From The Evening Herald (Albuquerque), 1918
Accessed at chroniclingamerica.loc.gov
After Avery's entertaining entrance in the first chapter, holiness movement women of all varieties and persuasions dominate the rest of the book. Scholars of the postbellum holiness movements and early Pentecostalism have probably come across many (but not all) of the names here: Maria Woodworth-Etter, Florence Crawford, Mary Lee Cagle, Alma White, Mary Lena Lews Tate. Yet Pope-Levison's approach is unique because she is not as concerned with tracing the genealogy of the holiness movement (or specific holiness movement denominations). That is not to say Pope-Levison ignores the holiness movement. In the introduction she takes the time to outline its various permutations, from Wesleyan/Holiness to Keswick to Pentecostalism. But by focusing critical attention on the biographical details of the women, the ins-and-outs of institutional building, and the social context in which the women lived, Pope-Levison provides a broad historical vantage point that extends beyond the holiness movement world. In so doing she brings her women into conversation with broader contemporaneous developments.

Although there were other women religious leaders in the Progressive Era, every historian must draw the subject line somewhere. For Pope-Levison, leaders in the WCTU, faith homes, and social settlement houses were out because they were not primarily evangelistic; evangelists like Maggie Newton Van Cott or Hannah Whitall Smith were out because they did not build institutions; Mary Baker Eddy, Emma Curtis Hopkins, and Ellen White were out because they were not part of "mainstream Christianity" (p. 17). There were times that I wish Pope-Levison would have included some of the above (or someone like Caroline Bartlett Crane) more fully in the narrative. And the notion that all the holiness women included by Pope-Levison were part of Progressive Era "mainstream Christianity" is debatable. But that was not her project, and she does clearly explain her decision-making process.

If I haven't made it clear by now, I really enjoyed this book. It is well organized, well written, and full of interesting details - a sign, no doubt, of many hours of research. It is also relatively short, which makes it a fine book to consider when teaching a course that covers Christianity in the Progressive Era. Scholars of American Christianity, the Progressive Era, the holiness movements, and American women's history (religious or otherwise) would all benefit from Pope-Levison's work in Building the Old Time Religion.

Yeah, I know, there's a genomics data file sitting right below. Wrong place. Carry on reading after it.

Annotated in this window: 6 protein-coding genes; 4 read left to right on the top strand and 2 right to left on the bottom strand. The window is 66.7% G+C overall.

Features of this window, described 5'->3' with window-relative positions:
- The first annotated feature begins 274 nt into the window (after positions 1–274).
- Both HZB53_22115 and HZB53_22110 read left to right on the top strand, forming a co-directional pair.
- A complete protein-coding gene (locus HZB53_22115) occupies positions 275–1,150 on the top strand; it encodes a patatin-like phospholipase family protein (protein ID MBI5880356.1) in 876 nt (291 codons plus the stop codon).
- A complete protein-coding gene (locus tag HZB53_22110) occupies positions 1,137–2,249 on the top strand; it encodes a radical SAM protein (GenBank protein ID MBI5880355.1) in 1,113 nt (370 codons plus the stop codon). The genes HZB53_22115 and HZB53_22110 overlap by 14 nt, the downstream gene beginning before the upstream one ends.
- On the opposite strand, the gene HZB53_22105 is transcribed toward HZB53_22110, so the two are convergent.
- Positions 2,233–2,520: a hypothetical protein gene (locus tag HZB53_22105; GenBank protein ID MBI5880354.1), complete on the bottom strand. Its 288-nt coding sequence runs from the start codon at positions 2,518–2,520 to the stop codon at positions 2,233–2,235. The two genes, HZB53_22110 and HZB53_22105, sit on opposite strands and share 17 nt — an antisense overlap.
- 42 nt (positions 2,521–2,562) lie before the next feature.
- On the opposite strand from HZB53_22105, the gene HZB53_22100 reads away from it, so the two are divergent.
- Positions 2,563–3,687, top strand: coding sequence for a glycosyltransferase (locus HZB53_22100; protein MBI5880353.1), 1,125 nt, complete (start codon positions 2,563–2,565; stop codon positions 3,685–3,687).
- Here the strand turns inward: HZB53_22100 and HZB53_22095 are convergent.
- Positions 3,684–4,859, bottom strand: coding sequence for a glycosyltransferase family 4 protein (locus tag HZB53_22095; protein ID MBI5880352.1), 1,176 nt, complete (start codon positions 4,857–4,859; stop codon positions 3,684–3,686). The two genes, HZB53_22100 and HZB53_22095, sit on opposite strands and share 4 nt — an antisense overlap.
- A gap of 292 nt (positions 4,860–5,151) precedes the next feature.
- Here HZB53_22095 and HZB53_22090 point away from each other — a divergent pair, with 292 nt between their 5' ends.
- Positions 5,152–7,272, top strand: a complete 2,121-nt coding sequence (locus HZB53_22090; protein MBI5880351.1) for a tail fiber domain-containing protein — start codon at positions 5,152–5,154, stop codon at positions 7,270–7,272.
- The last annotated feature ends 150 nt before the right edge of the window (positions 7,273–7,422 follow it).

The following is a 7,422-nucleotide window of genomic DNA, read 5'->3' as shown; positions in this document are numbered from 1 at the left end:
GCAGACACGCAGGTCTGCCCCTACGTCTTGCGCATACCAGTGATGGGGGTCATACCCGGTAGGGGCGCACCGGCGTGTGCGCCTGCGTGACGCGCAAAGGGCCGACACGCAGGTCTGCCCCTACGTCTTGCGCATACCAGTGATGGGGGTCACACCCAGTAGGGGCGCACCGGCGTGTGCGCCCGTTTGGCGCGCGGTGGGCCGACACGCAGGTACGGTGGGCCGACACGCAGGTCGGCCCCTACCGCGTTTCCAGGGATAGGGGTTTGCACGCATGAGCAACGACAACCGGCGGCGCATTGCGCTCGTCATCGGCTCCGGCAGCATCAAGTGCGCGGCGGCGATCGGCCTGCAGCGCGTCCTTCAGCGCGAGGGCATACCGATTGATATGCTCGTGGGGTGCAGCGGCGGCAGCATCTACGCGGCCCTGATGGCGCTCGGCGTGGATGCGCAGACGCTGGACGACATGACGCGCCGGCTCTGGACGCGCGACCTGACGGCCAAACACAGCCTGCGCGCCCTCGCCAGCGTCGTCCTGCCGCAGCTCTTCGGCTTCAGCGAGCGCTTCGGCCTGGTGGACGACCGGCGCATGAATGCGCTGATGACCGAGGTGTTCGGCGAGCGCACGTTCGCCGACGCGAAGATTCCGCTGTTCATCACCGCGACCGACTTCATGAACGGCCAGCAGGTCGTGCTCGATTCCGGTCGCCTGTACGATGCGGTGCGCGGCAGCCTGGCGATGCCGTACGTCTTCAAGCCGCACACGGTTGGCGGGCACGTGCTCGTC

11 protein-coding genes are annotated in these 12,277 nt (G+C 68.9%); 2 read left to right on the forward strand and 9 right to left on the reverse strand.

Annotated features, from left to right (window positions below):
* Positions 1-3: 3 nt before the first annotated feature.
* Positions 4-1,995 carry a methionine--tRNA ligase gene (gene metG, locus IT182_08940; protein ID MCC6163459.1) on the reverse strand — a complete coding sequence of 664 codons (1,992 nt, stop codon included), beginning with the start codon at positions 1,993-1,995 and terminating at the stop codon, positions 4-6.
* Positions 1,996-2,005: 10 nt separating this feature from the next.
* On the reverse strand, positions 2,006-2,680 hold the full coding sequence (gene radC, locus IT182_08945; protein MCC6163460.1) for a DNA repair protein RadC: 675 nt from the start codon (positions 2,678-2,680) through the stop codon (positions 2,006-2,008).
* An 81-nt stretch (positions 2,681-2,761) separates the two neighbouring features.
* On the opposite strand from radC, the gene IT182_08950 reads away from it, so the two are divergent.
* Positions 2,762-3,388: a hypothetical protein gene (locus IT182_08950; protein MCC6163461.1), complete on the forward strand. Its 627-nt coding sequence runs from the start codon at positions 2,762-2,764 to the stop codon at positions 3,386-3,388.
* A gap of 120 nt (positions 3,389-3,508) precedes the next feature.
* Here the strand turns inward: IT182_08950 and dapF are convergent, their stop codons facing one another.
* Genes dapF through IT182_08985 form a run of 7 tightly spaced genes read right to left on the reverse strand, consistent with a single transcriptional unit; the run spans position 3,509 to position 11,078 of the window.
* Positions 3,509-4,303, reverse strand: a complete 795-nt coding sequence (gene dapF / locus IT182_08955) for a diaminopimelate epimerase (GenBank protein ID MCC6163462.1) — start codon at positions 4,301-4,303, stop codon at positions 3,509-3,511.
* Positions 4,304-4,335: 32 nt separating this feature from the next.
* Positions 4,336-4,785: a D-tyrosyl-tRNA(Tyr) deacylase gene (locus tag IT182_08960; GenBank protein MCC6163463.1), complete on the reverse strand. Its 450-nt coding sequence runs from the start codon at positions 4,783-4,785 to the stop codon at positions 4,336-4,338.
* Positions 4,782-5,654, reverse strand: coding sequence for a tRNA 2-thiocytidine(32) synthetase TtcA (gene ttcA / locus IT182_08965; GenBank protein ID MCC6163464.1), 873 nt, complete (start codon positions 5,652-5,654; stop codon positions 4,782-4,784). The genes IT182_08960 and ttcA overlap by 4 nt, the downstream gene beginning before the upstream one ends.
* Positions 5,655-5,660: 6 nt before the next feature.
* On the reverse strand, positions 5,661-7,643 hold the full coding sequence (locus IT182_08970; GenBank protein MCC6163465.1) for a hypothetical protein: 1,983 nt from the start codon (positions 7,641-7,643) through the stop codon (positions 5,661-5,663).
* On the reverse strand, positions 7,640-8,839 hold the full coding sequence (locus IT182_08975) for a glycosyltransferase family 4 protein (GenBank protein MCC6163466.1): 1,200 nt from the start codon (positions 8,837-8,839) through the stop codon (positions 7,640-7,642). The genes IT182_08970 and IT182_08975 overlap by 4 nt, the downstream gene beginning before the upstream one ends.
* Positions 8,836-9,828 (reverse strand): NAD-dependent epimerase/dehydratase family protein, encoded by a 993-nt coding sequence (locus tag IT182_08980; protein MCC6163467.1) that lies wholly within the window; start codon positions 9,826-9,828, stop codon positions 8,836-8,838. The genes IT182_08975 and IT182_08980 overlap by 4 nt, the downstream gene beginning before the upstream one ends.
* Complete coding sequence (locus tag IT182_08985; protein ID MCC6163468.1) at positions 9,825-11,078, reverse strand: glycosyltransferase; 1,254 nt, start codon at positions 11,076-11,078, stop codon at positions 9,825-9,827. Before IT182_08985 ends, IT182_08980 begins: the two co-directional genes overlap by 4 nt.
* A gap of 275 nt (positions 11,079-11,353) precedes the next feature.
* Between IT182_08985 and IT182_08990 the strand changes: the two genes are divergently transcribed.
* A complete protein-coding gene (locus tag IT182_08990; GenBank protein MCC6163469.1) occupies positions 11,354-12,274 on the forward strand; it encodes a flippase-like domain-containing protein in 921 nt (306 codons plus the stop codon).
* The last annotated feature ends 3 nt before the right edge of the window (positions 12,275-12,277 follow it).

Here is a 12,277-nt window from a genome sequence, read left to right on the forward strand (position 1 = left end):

3 comments:

Monica L. Mercado at: February 19, 2014 at 9:37 PM said...

Paul, this is great - Martha Moore Avery was one hell of a speaker at the 1909 Catholic Summer School of America. It's also interesting Pope-Levison draws the line at religious settlements for not being primarily evangelistic--Progressive Era Catholics certainly thought that was their purpose!

I'm going to have to pick this up--thanks for the review.

Paul Putz at: February 19, 2014 at 9:48 PM said...

First, thanks to your comment I just realized that I flipped around Avery's middle and last name in the post! (just corrected that). I'd be interested to hear your thoughts on the book, especially how persuasive you find her reasoning regarding settlements. She mostly discussed Protestant-led settlements, if I remember correctly.

Unknown at: February 26, 2014 at 10:22 PM said...

Thanks so much for your comment about settlement work. I do mention tangentially several settlements founded by women evangelists, like Wayside Settlement in Chicago, which was a mission outpost of Iva Durham Vennard's religious training school, Chicago Evangelistic Institute. However, as Paul rightly notes, I endeavored to keep the book's focus on the institution building of women evangelists, and these women did not view settlements as a primary means of their evangelistic work.